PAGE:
/********************************************************************
* OpenOutFile
********************************************************************/
void OpenOutFile(ofstream & outFile)
{
outFile.open("results.txt");
if (!outFile)                               //test
{
cout << "results.txt will not open. The program will exit\a\n";
exit(1);
}
}

/**********************************************************************
* OpenInputFile
**********************************************************************/
void OpenInputFile(ifstream& inFile)
{
inFile.open("results.txt");
if (!inFile)                                          //test
{
cout << "results.txt will not open. The program will exit.\a\n";
exit(1);
}
}

/**********************************************************************
**********************************************************************/
void  ReadFile(ifstream& inFile, int primeData[])
{
string oneLine;
string temp;
int ii = 0;

getline(inFile, oneLine);

while(inFile)
{
temp = oneLine;
primeData[ii] = atoi(temp.data());

getline(inFile, oneLine);

ii++;
}
}

/***********************************************************************
* InsertionSort()
* for ii in range(1, NUM_OF_INTS+1):
*    value = randomInts[ii]
*    jj = ii - 1
*    while jj >= 0 and randomInts[jj] > value:
*        randomInts[jj + 1] = randomInts[jj]
*        jj = jj - 1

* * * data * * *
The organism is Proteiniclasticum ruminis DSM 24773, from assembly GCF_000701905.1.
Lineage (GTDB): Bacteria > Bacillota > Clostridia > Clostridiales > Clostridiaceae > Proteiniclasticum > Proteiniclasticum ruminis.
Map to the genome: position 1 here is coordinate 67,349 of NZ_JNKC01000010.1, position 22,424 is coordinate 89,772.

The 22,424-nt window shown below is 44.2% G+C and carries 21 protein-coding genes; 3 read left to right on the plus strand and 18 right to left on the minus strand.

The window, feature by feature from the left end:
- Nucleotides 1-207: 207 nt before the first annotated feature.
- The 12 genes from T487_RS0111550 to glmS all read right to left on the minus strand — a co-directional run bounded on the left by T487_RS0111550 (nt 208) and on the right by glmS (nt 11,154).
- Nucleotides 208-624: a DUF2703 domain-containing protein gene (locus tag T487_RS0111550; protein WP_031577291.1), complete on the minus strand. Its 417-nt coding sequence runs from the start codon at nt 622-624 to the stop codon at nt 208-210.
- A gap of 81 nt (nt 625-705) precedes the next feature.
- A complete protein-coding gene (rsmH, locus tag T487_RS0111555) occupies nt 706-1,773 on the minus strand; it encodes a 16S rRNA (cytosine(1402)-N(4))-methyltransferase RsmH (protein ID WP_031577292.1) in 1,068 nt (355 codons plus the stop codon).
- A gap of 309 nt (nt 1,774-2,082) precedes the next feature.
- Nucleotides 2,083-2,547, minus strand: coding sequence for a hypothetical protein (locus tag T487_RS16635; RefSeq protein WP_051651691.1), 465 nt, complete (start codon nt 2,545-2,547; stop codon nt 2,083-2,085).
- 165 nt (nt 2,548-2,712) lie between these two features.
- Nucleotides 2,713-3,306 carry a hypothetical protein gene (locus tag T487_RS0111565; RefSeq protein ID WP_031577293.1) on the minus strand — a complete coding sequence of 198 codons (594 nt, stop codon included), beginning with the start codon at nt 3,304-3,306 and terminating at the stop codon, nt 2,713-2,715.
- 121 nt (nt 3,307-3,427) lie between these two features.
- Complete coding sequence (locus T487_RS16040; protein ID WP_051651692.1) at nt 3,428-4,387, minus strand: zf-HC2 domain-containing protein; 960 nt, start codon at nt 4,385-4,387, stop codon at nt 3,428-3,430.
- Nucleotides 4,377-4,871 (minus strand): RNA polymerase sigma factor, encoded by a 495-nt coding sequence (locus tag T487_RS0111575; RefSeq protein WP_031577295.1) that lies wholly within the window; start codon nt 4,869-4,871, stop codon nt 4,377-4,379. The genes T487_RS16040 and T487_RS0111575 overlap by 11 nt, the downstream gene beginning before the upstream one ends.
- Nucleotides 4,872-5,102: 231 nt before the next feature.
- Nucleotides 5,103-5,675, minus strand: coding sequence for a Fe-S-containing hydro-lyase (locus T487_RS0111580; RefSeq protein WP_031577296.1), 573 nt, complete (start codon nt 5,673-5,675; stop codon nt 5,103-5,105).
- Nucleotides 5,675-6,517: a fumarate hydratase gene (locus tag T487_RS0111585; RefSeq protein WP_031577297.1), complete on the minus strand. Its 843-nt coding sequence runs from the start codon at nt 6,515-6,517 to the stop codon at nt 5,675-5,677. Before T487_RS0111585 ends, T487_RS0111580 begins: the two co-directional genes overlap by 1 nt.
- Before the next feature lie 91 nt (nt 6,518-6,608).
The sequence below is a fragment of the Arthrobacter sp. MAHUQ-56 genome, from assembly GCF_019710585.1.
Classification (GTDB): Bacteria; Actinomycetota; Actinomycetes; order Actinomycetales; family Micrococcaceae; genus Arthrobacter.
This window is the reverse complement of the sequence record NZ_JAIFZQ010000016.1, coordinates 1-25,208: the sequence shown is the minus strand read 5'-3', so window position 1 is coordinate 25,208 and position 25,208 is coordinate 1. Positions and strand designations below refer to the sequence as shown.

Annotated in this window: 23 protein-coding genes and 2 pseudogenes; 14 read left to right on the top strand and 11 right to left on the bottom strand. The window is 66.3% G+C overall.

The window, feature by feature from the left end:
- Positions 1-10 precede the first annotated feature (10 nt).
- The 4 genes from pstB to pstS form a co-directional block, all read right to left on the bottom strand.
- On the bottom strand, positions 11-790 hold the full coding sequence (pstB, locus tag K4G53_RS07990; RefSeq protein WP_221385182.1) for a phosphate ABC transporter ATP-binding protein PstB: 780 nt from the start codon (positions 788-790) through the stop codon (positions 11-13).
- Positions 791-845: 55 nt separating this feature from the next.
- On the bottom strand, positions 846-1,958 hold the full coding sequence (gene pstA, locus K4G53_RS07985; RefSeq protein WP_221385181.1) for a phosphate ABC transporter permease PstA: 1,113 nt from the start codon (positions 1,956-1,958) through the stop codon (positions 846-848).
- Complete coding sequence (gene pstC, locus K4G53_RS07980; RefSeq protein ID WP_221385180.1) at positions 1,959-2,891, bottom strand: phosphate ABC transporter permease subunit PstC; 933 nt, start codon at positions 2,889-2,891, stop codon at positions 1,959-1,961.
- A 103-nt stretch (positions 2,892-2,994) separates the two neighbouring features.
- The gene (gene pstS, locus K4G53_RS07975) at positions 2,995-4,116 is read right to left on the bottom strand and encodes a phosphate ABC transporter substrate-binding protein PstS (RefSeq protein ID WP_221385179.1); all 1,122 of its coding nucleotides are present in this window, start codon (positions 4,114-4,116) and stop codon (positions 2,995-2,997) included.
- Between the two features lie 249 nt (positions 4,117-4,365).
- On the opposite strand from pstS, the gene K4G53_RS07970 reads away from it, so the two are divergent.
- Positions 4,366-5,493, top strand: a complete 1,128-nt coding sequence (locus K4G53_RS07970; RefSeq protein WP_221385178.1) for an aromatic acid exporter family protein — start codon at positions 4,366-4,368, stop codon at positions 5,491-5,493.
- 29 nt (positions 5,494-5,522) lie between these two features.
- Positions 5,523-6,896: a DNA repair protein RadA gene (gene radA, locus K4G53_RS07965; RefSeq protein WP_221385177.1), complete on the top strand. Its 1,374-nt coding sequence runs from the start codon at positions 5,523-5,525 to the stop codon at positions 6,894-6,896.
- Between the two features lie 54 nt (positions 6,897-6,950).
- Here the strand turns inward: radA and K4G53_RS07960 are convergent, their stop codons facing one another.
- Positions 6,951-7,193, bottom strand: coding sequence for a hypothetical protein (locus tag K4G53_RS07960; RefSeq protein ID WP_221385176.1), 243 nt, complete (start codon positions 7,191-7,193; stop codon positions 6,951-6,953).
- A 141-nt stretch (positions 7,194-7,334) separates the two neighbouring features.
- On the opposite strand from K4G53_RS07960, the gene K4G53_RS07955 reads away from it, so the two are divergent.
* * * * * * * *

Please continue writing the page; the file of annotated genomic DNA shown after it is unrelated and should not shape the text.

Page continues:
*    randomInts[jj+1] = value
***********************************************************************/
void InsertionSort(ofstream& outFile, int PrimeData[])
{
int ii = 0,
jj = 0,
kk = 0,
value = 0;

for(ii = 0; ii < ARRAY_SIZE; ii++)
{
value = PrimeData[ii];
jj = ii - 1;
while(jj >= 0 and PrimeData[jj] > value)
{
PrimeData[jj + 1] = PrimeData[jj];
jj = jj - 1;
}
PrimeData[jj + 1] = value;
}

for(kk = 0; kk < ARRAY_SIZE; kk++)
{
cout << "Prime " << kk << ": "
<< PrimeData[kk] << endl;
}
}``````

Hi,

I'd like to retract my request for help due to figuring it out! I'd like to thank you all for having a place to vent my frustrations anyway. =)
I put the sorting functionality in it's own if statement. I guess this other version of linux got confused. :P

Jill

``````// Parent Child stuff
outFile.close();

if(pid > 0)
{
OpenInputFile(inFile);
InsertionSort(primeArray);
}
inFile.close();
return 0;
}//.... rest of code....``````

So the prime number file is correct at school as well as on ubuntu? Only outputing to standard output (reading from the perfectly correct file) is not working???

I would've imagined that the numbers from the different children would get mixed up in the file if you don't use file-locking. If one wrote 135 and another wrote 246 you might get 132465. At least that's how it seems to me, but I must be missing something if it works at school.

I guess I just got lucky. Thanks for the input.

No problem. I must have posted at the same time as you.

You might want to put explicit exits for each child to make sure none of them is executing more code than you want.

BTW, 1 is not technically prime!

I love math, so I'm a little disappointed that I forgot about one's demotion since I've certainly never had a one on my factor trees. Also, from now on, I will exit() my children.